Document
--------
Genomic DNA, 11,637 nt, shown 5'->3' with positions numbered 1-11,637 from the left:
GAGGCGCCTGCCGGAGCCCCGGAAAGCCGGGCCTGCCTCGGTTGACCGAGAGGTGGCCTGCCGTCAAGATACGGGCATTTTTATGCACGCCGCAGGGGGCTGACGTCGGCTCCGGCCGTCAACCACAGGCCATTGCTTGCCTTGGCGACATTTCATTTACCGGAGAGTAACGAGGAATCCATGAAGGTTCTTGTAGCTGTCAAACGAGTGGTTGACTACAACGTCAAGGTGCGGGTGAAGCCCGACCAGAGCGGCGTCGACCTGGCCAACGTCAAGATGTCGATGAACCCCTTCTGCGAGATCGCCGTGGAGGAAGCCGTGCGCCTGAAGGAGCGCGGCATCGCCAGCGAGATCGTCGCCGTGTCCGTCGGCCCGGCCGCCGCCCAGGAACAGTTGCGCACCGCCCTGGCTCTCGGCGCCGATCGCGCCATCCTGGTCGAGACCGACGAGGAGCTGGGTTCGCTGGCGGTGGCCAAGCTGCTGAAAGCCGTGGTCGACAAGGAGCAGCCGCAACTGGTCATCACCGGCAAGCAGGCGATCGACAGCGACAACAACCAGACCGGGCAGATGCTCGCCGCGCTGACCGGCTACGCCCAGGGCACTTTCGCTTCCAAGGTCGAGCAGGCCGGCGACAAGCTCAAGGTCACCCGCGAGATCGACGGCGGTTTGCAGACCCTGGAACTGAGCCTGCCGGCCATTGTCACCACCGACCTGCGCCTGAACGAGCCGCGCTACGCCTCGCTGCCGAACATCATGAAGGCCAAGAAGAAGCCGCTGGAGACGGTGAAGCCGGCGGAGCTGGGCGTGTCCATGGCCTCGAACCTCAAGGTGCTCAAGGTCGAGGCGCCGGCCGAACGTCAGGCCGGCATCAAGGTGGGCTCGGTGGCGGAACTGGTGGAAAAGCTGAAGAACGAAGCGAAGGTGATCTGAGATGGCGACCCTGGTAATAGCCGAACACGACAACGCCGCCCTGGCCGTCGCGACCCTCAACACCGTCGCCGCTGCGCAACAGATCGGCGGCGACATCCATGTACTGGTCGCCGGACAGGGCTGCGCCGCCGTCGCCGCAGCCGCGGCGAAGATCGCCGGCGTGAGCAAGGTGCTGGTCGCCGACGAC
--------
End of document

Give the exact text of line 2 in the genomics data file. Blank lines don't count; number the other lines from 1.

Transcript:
GAGGCGCCTGCCGGAGCCCCGGAAAGCCGGGCCTGCCTCGGTTGACCGAGAGGTGGCCTGCCGTCAAGATACGGGCATTTTTATGCACGCCGCAGGGGGCTGACGTCGGCTCCGGCCGTCAACCACAGGCCATTGCTTGCCTTGGCGACATTTCATTTACCGGAGAGTAACGAGGAATCCATGAAGGTTCTTGTAGCTGTCAAACGAGTGGTTGACTACAACGTCAAGGTGCGGGTGAAGCCCGACCAGAGCGGCGTCGACCTGGCCAACGTCAAGATGTCGATGAACCCCTTCTGCGAGATCGCCGTGGAGGAAGCCGTGCGCCTGAAGGAGCGCGGCATCGCCAGCGAGATCGTCGCCGTGTCCGTCGGCCCGGCCGCCGCCCAGGAACAGTTGCGCACCGCCCTGGCTCTCGGCGCCGATCGCGCCATCCTGGTCGAGACCGACGAGGAGCTGGGTTCGCTGGCGGTGGCCAAGCTGCTGAAAGCCGTGGTCGACAAGGAGCAGCCGCAACTGGTCATCACCGGCAAGCAGGCGATCGACAGCGACAACAACCAGACCGGGCAGATGCTCGCCGCGCTGACCGGCTACGCCCAGGGCACTTTCGCTTCCAAGGTCGAGCAGGCCGGCGACAAGCTCAAGGTCACCCGCGAGATCGACGGCGGTTTGCAGACCCTGGAACTGAGCCTGCCGGCCATTGTCACCACCGACCTGCGCCTGAACGAGCCGCGCTACGCCTCGCTGCCGAACATCATGAAGGCCAAGAAGAAGCCGCTGGAGACGGTGAAGCCGGCGGAGCTGGGCGTGTCCATGGCCTCGAACCTCAAGGTGCTCAAGGTCGAGGCGCCGGCCGAACGTCAGGCCGGCATCAAGGTGGGCTCGGTGGCGGAACTGGTGGAAAAGCTGAAGAACGAAGCGAAGGTGATCTGAGATGGCGACCCTGGTAATAGCCGAACACGACAACGCCGCCCTGGCCGTCGCGACCCTCAACACCGTCGCCGCTGCGCAACAGATCGGCGGCGACATCCATGTACTGGTCGCCGGACAGGGCTGCGCCGCCGTCGCCGCAGCCGCGGCGAAGATCGCCGGCGTGAGCAAGGTGCTGGTCGCCGACGAC